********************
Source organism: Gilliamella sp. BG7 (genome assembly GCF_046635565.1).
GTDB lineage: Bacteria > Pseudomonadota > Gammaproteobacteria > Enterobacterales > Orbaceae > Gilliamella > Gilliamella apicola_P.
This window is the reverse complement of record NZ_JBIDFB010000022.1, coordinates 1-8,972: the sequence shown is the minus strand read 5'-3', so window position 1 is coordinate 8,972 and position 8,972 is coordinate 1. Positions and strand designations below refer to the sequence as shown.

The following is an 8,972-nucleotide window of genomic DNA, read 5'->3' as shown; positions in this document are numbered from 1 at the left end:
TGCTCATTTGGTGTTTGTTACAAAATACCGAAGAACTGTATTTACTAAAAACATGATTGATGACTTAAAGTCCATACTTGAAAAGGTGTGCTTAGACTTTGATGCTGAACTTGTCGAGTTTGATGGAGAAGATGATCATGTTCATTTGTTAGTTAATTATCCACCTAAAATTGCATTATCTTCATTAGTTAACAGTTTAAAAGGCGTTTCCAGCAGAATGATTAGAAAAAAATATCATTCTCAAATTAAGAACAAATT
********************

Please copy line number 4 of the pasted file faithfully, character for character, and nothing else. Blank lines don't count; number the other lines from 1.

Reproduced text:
The following is an 8,972-nucleotide window of genomic DNA, read 5'->3' as shown; positions in this document are numbered from 1 at the left end: